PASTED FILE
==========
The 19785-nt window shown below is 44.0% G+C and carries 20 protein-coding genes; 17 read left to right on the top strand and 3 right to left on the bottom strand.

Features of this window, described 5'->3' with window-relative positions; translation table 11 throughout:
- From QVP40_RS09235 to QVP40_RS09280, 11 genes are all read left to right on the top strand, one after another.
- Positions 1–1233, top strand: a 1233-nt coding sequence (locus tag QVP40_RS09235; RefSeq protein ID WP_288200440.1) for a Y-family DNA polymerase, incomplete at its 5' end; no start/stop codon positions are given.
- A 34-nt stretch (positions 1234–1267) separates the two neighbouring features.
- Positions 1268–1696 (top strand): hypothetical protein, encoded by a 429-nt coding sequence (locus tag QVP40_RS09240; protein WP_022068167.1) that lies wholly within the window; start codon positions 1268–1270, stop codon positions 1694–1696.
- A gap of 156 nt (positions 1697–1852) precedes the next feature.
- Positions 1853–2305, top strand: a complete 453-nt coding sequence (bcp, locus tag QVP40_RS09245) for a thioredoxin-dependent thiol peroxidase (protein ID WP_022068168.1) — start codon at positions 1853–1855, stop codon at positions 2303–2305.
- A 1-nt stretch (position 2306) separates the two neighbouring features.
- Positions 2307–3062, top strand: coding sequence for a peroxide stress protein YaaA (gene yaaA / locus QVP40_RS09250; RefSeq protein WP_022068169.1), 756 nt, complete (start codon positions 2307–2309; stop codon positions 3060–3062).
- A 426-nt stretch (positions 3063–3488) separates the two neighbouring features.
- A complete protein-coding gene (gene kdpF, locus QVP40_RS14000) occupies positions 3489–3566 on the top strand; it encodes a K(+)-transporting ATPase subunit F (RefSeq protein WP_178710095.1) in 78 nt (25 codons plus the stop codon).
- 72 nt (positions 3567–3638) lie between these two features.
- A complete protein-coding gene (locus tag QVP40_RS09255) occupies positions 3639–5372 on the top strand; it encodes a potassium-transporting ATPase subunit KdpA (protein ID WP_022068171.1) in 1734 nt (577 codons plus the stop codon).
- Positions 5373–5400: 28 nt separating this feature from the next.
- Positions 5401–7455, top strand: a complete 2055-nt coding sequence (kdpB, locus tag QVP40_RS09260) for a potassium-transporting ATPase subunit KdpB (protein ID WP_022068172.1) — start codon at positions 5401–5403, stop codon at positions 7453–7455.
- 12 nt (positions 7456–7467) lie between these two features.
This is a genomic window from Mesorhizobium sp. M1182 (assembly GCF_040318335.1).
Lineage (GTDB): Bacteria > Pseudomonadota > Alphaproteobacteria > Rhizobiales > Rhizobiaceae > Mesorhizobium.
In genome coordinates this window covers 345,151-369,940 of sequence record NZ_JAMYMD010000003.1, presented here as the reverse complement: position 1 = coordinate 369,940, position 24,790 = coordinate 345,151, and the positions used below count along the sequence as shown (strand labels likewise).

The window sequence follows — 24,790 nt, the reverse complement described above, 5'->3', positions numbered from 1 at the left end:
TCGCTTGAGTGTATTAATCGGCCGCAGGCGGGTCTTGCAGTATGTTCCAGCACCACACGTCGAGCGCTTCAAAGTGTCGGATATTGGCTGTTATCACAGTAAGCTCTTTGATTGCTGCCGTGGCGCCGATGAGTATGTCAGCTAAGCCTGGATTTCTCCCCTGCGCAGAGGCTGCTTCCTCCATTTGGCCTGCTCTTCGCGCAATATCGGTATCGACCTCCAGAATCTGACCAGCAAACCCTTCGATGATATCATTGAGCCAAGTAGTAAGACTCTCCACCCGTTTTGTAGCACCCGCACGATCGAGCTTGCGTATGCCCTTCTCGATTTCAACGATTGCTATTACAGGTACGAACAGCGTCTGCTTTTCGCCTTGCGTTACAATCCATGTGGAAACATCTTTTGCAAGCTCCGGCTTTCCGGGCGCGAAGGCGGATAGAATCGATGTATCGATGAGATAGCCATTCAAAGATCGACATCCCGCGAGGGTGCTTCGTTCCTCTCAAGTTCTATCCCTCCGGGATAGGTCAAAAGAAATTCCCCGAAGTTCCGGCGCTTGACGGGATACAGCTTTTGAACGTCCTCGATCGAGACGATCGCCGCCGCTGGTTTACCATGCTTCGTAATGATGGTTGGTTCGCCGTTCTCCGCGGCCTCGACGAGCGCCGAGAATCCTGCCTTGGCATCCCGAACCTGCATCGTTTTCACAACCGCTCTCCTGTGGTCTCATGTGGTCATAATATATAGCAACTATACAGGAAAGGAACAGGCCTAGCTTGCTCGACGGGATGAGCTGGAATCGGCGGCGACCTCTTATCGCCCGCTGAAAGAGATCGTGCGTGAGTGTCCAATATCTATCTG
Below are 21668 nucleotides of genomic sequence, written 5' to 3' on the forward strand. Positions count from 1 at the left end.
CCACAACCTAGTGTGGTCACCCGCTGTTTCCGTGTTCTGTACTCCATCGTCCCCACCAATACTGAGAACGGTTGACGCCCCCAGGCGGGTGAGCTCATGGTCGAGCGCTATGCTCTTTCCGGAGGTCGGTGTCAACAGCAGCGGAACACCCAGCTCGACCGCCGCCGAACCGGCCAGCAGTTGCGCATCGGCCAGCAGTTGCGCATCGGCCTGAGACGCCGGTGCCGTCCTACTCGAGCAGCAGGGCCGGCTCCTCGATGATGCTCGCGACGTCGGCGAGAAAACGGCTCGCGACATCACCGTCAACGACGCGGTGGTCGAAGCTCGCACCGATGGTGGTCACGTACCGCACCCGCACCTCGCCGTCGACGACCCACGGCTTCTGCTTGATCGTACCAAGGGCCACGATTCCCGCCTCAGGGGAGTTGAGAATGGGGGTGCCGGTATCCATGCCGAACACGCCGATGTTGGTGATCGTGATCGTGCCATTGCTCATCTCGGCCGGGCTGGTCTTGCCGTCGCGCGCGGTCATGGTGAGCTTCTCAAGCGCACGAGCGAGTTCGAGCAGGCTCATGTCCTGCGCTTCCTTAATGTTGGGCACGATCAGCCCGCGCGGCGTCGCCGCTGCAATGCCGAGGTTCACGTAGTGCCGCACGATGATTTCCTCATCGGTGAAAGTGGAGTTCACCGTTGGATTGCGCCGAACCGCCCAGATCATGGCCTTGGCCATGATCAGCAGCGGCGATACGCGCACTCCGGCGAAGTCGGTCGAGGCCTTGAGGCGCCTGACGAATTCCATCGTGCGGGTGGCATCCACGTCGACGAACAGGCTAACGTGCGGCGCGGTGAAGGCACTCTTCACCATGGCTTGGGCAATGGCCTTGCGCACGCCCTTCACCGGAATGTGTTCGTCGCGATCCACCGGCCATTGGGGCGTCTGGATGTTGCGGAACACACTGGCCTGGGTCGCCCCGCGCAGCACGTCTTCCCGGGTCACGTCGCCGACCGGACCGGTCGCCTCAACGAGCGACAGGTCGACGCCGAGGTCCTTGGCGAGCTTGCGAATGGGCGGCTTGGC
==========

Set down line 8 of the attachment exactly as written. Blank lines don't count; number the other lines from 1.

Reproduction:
- Positions 1853–2305, top strand: a complete 453-nt coding sequence (bcp, locus tag QVP40_RS09245) for a thioredoxin-dependent thiol peroxidase (protein ID WP_022068168.1) — start codon at positions 1853–1855, stop codon at positions 2303–2305.